This Investor Sentiment Indicator Has an Incredibly Successful Track Record of Forecasting Stock Market Bottoms

What a difference a year makes! In 2021, the worst decline investors faced was a small 5% volatility in the benchmark. S&P 500 (^GSPC 0.92%). This year, the S&P 500 is entrenched in a bear market, down 28% from its peak. What’s more, it posted the worst first-half return since Richard Nixon was president.

Other well-followed indices have also fared poorly. Out of time Dow Jones Industrial Average (^DJI 0.10%) briefly entered a bear market with a 22% peak decline while driven by technology Nasdaq Composite (^IXIC 1.88%) 38% less than a year ago.

A twenty-dollar paper airplane, crumpled and crumpled in a financial newspaper, with stock quotes visible.

Image source: Getty Images.

The $64,000 question: Where will the stock market bottom?

The uncertainty and speed of downward movements during bear markets can play on investors’ emotions and force them to make decisions. That’s what new investors and incumbents are wondering when and where the stock market will bottom out.

To be perfectly honest, if there was a foolproof indicator that accurately predicted when bear markets would occur, how long the decline would last, and where the bottom would be, every investor on the planet would be using it by now. Because the catalysts are different for each stock market decline, and the emotions/reactions of investors are never exactly the same to those declines, there is no precise way to know in advance when or where the stock market will bottom.

But that doesn’t mean there aren’t indicators that are incredibly successful at steering the investment community in the right direction.

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Over the past few months, I’ve looked at a number of metrics that have a long history of (relatively) accurately predicting how much the decline will be or when the stock market will bottom. . This includes everything from valuation-based indicators to more traditional measures such as outstanding margin debt. I also recently offered a correlation between Federal Reserve monetary policy and stock market bottoms.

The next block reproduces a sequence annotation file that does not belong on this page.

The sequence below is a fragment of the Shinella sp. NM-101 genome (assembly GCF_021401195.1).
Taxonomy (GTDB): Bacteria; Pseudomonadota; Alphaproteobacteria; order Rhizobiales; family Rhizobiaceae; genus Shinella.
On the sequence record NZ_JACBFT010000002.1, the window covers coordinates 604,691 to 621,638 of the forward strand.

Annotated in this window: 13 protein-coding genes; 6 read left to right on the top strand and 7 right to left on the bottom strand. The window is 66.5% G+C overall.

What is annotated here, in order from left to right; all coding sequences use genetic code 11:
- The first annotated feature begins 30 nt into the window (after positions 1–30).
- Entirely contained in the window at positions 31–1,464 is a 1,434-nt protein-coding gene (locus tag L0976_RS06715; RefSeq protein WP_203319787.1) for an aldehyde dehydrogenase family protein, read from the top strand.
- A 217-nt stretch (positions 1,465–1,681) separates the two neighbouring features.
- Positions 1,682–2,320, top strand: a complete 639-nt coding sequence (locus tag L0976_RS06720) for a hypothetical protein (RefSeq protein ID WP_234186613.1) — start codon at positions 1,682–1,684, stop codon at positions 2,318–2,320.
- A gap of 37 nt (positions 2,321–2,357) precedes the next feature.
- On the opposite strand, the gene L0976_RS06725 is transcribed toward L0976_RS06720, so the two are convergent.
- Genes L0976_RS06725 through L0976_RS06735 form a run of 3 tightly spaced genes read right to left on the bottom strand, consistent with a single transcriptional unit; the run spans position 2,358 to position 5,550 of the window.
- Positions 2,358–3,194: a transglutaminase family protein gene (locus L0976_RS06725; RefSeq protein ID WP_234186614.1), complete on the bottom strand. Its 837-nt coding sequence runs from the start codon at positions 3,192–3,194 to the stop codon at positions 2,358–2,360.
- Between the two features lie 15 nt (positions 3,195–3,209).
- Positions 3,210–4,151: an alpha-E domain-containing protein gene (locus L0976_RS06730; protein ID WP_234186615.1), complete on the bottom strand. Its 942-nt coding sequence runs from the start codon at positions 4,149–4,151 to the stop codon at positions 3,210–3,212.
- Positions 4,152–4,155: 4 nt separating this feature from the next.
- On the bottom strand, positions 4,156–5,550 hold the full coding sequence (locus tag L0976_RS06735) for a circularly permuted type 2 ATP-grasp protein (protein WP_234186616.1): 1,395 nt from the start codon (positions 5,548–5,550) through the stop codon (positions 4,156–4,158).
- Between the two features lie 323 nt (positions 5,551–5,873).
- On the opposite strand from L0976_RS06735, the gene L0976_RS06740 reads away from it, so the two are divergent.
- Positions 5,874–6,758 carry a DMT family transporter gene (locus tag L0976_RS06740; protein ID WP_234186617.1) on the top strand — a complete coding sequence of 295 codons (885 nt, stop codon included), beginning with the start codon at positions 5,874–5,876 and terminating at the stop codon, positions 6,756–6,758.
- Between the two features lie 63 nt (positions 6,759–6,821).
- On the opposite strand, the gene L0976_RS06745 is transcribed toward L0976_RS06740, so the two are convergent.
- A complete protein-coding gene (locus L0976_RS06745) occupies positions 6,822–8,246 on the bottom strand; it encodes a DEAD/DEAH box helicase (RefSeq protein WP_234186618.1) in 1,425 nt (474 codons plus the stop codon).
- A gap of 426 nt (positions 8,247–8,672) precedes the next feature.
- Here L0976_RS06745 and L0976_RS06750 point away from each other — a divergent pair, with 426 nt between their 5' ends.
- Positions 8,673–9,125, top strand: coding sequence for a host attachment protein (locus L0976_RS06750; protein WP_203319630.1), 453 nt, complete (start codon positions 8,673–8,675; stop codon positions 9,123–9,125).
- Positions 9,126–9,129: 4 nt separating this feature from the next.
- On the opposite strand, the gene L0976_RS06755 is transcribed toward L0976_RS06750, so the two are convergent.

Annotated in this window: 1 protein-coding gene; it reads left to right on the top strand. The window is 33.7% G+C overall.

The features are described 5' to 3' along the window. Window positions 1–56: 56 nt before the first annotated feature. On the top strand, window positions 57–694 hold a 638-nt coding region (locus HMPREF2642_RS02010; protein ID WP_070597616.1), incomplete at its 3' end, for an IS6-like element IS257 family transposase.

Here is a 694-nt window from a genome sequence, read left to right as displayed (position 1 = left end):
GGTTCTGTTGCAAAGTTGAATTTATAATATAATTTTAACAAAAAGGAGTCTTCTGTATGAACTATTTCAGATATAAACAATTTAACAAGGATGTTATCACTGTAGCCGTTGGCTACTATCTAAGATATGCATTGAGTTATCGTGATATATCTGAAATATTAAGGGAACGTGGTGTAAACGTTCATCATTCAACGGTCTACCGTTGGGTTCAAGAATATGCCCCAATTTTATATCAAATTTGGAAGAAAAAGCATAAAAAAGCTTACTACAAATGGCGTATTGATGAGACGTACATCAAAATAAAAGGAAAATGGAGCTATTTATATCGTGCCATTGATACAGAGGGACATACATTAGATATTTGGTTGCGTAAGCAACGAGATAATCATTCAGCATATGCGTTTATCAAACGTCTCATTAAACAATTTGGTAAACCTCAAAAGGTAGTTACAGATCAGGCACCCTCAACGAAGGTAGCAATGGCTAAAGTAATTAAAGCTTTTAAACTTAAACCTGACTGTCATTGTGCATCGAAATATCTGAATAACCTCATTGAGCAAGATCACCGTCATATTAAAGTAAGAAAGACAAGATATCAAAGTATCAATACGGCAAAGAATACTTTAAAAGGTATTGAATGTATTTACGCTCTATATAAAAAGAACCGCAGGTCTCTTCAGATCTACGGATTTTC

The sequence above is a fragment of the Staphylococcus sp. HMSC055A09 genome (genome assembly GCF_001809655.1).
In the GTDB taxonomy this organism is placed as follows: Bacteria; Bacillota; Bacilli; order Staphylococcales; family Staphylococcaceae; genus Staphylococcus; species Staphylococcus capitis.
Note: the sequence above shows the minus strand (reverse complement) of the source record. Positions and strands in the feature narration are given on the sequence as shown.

But there is another way to predict stock market bottoms: sentiment-based indicators.

A highly anxious person is watching a stock chart displayed on a computer monitor.

Image source: Getty Images.

This measure of investor sentiment has historically been an excellent buy signal

While there are plenty of gauges and gauges designed to gauge how greedy or fearful investors are feeling at any given moment, a technical indicator could be far more useful in identifying key buying opportunities. Specifically, I’m talking about the percentage of S&P 500 stocks above their respective 200-day moving averages.

Moving averages are a basic product of technical analysis, the average of a company’s stock price over a certain period of time. The assumption is that moving averages will provide some level of support or resistance, depending on which side of the moving average line a stock finds itself on.